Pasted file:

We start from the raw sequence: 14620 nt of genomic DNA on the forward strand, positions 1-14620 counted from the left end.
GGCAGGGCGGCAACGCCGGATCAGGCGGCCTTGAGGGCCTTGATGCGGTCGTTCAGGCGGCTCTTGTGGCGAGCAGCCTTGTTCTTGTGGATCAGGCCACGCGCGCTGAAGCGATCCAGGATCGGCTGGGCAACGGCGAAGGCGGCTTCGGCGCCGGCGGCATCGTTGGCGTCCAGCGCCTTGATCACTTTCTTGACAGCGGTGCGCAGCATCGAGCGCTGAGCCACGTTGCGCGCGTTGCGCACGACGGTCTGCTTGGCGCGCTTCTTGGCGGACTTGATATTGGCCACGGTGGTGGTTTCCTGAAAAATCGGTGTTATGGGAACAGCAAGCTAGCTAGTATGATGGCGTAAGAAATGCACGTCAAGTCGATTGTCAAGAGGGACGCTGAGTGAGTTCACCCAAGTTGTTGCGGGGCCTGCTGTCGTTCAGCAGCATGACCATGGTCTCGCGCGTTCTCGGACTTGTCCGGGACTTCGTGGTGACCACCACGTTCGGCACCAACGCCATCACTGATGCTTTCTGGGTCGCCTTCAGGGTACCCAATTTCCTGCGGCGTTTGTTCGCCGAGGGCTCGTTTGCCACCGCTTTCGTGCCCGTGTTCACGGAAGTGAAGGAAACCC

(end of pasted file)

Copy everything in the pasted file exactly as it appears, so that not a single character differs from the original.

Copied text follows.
We start from the raw sequence: 14620 nt of genomic DNA on the forward strand, positions 1-14620 counted from the left end.
GGCAGGGCGGCAACGCCGGATCAGGCGGCCTTGAGGGCCTTGATGCGGTCGTTCAGGCGGCTCTTGTGGCGAGCAGCCTTGTTCTTGTGGATCAGGCCACGCGCGCTGAAGCGATCCAGGATCGGCTGGGCAACGGCGAAGGCGGCTTCGGCGCCGGCGGCATCGTTGGCGTCCAGCGCCTTGATCACTTTCTTGACAGCGGTGCGCAGCATCGAGCGCTGAGCCACGTTGCGCGCGTTGCGCACGACGGTCTGCTTGGCGCGCTTCTTGGCGGACTTGATATTGGCCACGGTGGTGGTTTCCTGAAAAATCGGTGTTATGGGAACAGCAAGCTAGCTAGTATGATGGCGTAAGAAATGCACGTCAAGTCGATTGTCAAGAGGGACGCTGAGTGAGTTCACCCAAGTTGTTGCGGGGCCTGCTGTCGTTCAGCAGCATGACCATGGTCTCGCGCGTTCTCGGACTTGTCCGGGACTTCGTGGTGACCACCACGTTCGGCACCAACGCCATCACTGATGCTTTCTGGGTCGCCTTCAGGGTACCCAATTTCCTGCGGCGTTTGTTCGCCGAGGGCTCGTTTGCCACCGCTTTCGTGCCCGTGTTCACGGAAGTGAAGGAAACCC